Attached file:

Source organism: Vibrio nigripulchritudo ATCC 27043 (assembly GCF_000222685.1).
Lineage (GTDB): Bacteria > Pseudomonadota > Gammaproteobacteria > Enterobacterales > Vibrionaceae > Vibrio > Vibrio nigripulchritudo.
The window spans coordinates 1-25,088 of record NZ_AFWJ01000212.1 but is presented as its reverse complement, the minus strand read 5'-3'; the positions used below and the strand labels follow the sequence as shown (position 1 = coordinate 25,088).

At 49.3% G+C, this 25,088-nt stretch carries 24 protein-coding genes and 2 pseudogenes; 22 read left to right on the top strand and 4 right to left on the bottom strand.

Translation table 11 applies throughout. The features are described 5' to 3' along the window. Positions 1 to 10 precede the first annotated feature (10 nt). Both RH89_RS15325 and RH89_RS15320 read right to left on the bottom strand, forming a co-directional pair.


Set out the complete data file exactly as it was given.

Source organism: Vibrio nigripulchritudo ATCC 27043 (assembly GCF_000222685.1).
Lineage (GTDB): Bacteria > Pseudomonadota > Gammaproteobacteria > Enterobacterales > Vibrionaceae > Vibrio > Vibrio nigripulchritudo.
The window spans coordinates 1-25,088 of record NZ_AFWJ01000212.1 but is presented as its reverse complement, the minus strand read 5'-3'; the positions used below and the strand labels follow the sequence as shown (position 1 = coordinate 25,088).

At 49.3% G+C, this 25,088-nt stretch carries 24 protein-coding genes and 2 pseudogenes; 22 read left to right on the top strand and 4 right to left on the bottom strand.

Translation table 11 applies throughout. The features are described 5' to 3' along the window. Positions 1 to 10 precede the first annotated feature (10 nt). Both RH89_RS15325 and RH89_RS15320 read right to left on the bottom strand, forming a co-directional pair.